For many decades, even prior to the establishment of our State, Aliyah has been a number one priority.
In the pre-war years we had large immigration of German Jews….the “yekkes”. I remember very well when I left kibbutz Metzuva to “tramp” into Nahariya, one could barely hear a word of Hebrew…nur Deutsch. At Café Penguin and Tutti Loewy the patrons sat drinking their kaffee mit schlagsahne and nibbling on their apfelstrudel. Nahariya had become a German-speaking village.
Many of these German immigrants had received higher education and were professionals. Many doctors, surgeons, lawyers. All unemployed in their respective fields.
They did not complain but took whatever work was available to them and they adjusted very well. It was always “Gruss Gott, Herr Doktor” and “Ist alles in ordnung, Herr Doktor?” It became Herr Doktor Land.
To the credit of these German Jews who made Aliyah, they made great contributions to the culture in their new land.
In recent years we have had large waves of immigrants arriving from the former Soviet Union. Most of them were skilled…artists, musicians, opera singers, ballet dancers. And they arrived in a new country bereft of real opera and no ballet. Hundreds of violinists arrived and only a few could find employment in our symphony orchestras.
There were doctors and dentists by the hundreds who spoke no Hebrew and who could not pass the Israeli licensing exams. They complained and they grumbled. But eventually, all found employment and have made brilliant contributions to our cultural and artistic life.
And now, the French have arrived and shortly after arrival, hundreds left and returned to France. They were highly insulted that Israel did not recognize their professional credentials and could not permit them to work in their specialties.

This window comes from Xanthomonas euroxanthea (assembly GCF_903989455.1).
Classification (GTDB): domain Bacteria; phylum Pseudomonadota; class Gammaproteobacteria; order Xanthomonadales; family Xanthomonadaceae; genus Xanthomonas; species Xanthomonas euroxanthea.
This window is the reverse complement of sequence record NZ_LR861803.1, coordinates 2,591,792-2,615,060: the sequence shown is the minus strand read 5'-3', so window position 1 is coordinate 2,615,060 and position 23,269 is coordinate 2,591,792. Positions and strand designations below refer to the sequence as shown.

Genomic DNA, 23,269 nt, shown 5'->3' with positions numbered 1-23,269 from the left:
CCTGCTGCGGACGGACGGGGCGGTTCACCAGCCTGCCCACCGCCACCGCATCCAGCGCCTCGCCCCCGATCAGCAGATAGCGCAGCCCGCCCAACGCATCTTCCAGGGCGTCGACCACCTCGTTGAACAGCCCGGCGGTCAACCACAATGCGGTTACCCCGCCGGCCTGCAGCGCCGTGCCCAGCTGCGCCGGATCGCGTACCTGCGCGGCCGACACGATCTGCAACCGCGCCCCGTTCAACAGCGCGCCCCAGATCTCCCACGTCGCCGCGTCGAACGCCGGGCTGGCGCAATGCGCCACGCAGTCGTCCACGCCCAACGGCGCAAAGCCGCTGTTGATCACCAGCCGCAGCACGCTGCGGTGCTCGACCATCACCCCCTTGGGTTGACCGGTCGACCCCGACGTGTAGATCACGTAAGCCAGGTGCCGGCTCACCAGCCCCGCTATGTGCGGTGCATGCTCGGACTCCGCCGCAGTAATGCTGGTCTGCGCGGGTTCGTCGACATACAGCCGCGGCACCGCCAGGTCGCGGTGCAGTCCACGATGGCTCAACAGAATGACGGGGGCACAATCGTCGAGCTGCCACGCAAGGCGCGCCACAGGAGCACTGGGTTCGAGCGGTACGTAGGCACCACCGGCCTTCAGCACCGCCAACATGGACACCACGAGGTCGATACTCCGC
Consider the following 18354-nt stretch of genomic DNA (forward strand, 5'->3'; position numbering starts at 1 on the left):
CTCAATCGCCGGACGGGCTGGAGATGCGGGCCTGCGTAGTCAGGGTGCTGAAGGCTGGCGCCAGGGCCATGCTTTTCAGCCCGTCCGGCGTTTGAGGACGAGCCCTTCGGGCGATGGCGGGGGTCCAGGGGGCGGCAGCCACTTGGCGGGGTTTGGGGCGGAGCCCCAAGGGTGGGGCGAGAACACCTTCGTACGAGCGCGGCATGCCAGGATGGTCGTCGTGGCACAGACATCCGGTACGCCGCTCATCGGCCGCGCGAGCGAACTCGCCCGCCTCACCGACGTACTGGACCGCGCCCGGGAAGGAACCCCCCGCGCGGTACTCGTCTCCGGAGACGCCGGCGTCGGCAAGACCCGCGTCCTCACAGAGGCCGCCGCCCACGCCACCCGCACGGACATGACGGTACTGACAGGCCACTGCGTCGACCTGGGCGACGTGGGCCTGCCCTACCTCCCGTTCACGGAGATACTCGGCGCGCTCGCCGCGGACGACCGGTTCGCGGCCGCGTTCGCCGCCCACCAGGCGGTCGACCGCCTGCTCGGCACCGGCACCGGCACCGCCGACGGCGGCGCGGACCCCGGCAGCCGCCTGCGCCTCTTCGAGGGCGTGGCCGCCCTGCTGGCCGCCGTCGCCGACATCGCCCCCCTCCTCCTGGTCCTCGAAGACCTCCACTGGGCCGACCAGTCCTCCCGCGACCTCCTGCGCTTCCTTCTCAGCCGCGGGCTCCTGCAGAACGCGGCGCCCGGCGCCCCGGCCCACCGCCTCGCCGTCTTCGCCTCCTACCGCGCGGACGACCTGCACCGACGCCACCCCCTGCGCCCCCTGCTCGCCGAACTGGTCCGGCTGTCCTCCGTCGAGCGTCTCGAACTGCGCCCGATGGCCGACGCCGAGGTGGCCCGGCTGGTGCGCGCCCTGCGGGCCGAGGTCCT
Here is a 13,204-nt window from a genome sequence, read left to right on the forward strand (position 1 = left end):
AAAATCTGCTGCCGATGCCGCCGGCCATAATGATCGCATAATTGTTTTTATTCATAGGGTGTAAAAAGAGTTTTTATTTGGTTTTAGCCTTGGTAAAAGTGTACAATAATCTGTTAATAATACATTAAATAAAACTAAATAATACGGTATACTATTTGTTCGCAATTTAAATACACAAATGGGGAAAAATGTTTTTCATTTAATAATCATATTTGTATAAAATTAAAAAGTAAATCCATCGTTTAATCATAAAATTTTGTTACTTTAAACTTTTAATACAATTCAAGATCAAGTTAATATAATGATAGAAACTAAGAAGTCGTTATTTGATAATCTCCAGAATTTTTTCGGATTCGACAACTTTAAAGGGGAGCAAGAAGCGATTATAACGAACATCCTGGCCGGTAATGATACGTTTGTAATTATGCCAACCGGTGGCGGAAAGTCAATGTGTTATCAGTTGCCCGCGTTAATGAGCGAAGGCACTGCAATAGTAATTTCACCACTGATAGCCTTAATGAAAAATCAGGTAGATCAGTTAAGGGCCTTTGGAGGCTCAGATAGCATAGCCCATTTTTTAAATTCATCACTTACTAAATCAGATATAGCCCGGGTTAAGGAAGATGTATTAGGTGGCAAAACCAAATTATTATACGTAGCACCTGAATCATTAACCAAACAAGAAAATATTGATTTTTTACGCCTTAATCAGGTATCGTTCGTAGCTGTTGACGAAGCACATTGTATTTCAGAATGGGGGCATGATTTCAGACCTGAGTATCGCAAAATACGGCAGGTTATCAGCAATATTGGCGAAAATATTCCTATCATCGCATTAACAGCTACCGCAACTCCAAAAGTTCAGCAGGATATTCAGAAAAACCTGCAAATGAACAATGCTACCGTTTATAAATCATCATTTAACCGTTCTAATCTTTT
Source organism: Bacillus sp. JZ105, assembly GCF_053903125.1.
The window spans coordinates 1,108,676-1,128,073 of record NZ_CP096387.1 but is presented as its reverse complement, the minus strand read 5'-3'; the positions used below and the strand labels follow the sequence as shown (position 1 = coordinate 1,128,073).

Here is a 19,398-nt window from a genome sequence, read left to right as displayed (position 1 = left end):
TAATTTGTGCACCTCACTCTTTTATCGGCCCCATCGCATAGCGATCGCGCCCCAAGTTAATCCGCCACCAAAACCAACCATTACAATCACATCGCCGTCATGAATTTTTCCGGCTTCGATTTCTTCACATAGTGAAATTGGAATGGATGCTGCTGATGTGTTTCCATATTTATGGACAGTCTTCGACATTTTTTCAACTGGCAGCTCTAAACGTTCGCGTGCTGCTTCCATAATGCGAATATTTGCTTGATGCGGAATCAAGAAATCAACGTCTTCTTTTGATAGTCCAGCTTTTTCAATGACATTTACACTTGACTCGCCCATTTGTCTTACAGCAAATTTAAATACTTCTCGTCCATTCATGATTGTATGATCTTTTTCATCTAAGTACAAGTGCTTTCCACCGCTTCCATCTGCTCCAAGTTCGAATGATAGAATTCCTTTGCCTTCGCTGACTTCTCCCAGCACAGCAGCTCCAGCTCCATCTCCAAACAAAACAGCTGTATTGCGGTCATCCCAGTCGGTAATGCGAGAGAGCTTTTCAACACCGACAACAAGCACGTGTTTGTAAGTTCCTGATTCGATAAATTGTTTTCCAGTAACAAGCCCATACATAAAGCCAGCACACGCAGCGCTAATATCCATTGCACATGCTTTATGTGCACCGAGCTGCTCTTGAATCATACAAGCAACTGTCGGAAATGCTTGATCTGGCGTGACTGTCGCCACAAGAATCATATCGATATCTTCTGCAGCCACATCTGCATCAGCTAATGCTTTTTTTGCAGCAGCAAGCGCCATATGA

The fault lies in our poor system of integrating those who make Aliyah by preparing them in advance their Aliyah. Groups such as Nefesh b’Nefesh have an obligation to prepare prospective olim and to help them secure a position in advance of their Aliyah.
One French physician took the Israeli licensing examinations and two years later he was informed that he had successfully passed. Why did it take two years to inform him while he had a meagre job as a dishwasher at a local restaurant? Disillusioned, he packed up his bags, his wife and four children and booked a flight back to Marseille. His comment: “it is better to face some anti-Semitism in France than to deal with the Israeli bureaucracy”.
In the days when the Sochnut (Jewish Agency) was responsible for assisting new olim, things were worse.
Israeli bureaucrats are very stubborn and not receptive to change. “This is how we’ve been doing it for many years and this is how we will do it”. The bureaucrats lack common courtesy in dealing with individuals for whom they are responsible. They don’t smile. They look at piles of papers and rubber stamp them, ignoring the individual sitting on a chair at the desk in front of the officials
Waiting periods are too long. After making an appeal, some people have to wait two or three years to receive a reply.
I personally experienced this problem several years ago in dealing with the Misrad haPnim, Ministry of the Interior but with happier results. My request was denied but I didn’t let it stay there. I appealed to the Ombudsman in Jerusalem who reviewed my problem and assured me it would be corrected. She was very gracious and courteous and she understood that my request was completely justified.
Two weeks later the problem was no longer a problem. I wrote to the Ombudsman and told her I wish we had a thousand more like her in order to put the unfeeling bureaucrats out of a job.
The current situation of the French olim is an unhappy one. They are a cultured people with much to offer and to contribute to our country. Their complaint is justified. Israel wants olim to arrive, but once they are here they are on their own.
In order to resolve problems in future, Nefesh b’Nefesh must secure satisfactory positions for prospective olim in advance of their Aliyah. They deserve guarantees. And if they cannot get them, many will return to France and those still in France will prefer to remain there.